Nothing in my academic training as an anthropologist had prepared me for these experiences,and I responded to them with an intense curiosity. I was not one of those worthies who had spent decades studying at the knees of the wisdom masters, practicing meditation and yoga, hoping for visions and transcendent experiences, nor was I a member of the psychedelic explorers club. In those days, I worshipped solely at the altar of science. (p xi,xii of Visionseeker)
To my mind, anyone coming at this with no previous intention lends credibility to their experience. A person like that has less preconceived notions of what to expect, what their experiences “should” be like, what patterns they should be following, how this fits with previous beliefs, etc.
These sudden, unexpected glimpses through the portal often change the whole direction of our lives, and as a result, we come to an inescapable conclusion–that the everyday world that we all take so much for granted is not at all what it appears to be on the surface. (p 291 of Visionseeker)
So it was with great eagerness that I tackled these three books. In fact, I had to go to some lengths in acquiring them. My local library had only the first volume, and it only in ebook form. These books were published between 1995 and 2001, so they’ve been around for awhile, and are no longer readily available. But they are well worth the effort required to obtain them. Read them, by all means!!!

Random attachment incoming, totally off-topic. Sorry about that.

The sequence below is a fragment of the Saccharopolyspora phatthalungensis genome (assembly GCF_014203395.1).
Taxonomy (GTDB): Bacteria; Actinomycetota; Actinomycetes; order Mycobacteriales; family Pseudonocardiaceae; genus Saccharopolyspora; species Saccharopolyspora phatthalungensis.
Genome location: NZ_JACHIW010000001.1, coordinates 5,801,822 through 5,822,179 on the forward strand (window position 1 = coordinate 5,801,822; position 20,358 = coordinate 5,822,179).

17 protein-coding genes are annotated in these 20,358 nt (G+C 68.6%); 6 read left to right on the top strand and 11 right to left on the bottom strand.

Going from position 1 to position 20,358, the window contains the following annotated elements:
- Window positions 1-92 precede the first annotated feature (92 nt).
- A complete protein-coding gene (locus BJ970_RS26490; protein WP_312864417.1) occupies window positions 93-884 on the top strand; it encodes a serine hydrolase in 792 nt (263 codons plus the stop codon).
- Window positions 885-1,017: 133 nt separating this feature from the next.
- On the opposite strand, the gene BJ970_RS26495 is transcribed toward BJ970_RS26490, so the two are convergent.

The three books Wesselman wrote detailing his shamanic experiences and the knowledge he received through them are: Spiritwalker: Messages from the Future; Medicinemaker: Mystic Encounters on the Shaman’s Path; and Visionseeker: Shared Wisdom from the Place of Refuge. These books are will written, very entertaining, real page turners. Which is surprising to find in books of this genre. I eagerly attacked each new chapter, wondering what would happen next, both in Hank Wesselman’s life, and in the future which he connected with.
Wesselman’s shamanic visions occurred spontaneously over a period of a number of years. During these “expanded states” he achieved contact with a being living in the future. Over a period of time, he learned through this contact that Nainoa, as he came to know him, was living approximately 5000 years in the future. Nainoa was living in an area approximately where San Francisco, California, is today. Ocean levels had risen significantly, so that there was a huge inland lake, or bay, where the current Sacramento/San Joaquin valleys are. Nainoa’s community lived a fairly “primitive” lifestyle. All present day technology seemed to have disappeared. His community was quite organized, living a farming and fishing existence.
This community of people had immigrated a couple centuries earlier from Hawaii. The language they spoke was a mixture of current Hawaiian, which Hank was somewhat familiar with, having himself lived in Hawaii for some years. Nainoa also knew some of the ancient “English” so that when they did establish communication abilities they were able to make themselves understood to each other. Plus, as has happened in other circumstances, communication in the spirit realm is often by intuition and thought, rather than through actual words.